An evaluation of South Africa’s public–private partnership for the localisation of vaccine research, manufacture and distribution

Health Research Policy and Systems
[Accessed 31 March 2018]

27 March 2018
An evaluation of South Africa’s public–private partnership for the localisation of vaccine research, manufacture and distribution
Authors: David R. Walwyn and Adolph T. Nkolele
Public–private partnerships (PPPs), widely used as a means of leveraging the skills, expertise and resources of the private sector to mutual advantage, were similarly adopted by South Africa to support public sector delivery. This study has evaluated one such partnership, namely the Biovac Institute, which was established in 2003 to cover vaccine research and development, manufacturing, and supply. The initiative was highly unusual given that it attempted to combine all three aspects in a single PPP.
The research has followed a concurrent mixed methods approach. In the quantitative study, data for prices and product volumes were extracted from secondary data sources and used to calculate the economic cost and value-for-money of the PPP. Simultaneously, a qualitative study was undertaken in which a number of key stakeholders were interviewed using a semi-structured questionnaire on their perceptions of the PPP’s value.
The institute earns a premium on the procurement cost of a broad range of vaccines required by the South African National Department of Health for its immunisation programme, the net value of which was US$85.7 million over the period 2010 to 2014. These funds were used to finance the institute’s operations, including vaccine research, distribution and quality control. Capital expenditure to support the establishment of facilities for laboratory testing, packaging and labelling, filling, formulation and, finally, active pharmaceutical ingredient manufacture, approximately US$40 million in total, had to be secured through loans and grants. According to the respondents in the qualitative survey, the principal benefit of the PPP has been the uninterrupted supply of vaccines and the ability to respond quickly to vaccine shortages. The main disadvantages appear to have been a slow and ineffectual establishment of a vaccine manufacturing centre and, initially, a limited ability to negotiate highly competitive vaccine prices.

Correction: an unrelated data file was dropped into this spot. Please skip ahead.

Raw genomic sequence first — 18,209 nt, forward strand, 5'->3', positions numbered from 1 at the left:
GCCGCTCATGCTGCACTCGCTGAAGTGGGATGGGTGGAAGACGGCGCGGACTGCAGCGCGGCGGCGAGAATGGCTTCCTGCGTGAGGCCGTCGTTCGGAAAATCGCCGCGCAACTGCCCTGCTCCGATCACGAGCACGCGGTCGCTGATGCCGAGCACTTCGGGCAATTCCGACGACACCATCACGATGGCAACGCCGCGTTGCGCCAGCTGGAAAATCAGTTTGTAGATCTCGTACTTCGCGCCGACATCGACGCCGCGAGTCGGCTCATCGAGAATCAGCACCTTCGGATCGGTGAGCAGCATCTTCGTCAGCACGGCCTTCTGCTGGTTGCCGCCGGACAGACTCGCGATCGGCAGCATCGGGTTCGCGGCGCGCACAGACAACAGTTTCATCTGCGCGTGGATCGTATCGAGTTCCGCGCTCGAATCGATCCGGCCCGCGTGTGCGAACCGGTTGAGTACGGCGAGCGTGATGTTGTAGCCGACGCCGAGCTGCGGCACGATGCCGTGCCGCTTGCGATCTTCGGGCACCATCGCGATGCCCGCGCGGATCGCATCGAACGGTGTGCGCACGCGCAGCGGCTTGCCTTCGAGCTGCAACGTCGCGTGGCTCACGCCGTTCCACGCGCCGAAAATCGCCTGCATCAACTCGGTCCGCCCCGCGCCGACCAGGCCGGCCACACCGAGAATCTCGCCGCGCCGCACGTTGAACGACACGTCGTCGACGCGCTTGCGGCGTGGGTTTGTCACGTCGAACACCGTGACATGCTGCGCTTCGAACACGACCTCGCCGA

Overall, it is concluded that a positive value-for-money has been achieved and the institute has been of significant public benefit. Relationships of this nature can be used to achieve public health goals, but need to be realistic about timeframes, costs and the limitations of relational governance in ensuring that complex programmatic outcomes are achieved. It is recommended that a more incremental approach, with clearer contractual goals, penalties and incentives, is adopted in attempting initiatives aimed at the localisation of manufacturing technology by leveraging public procurement.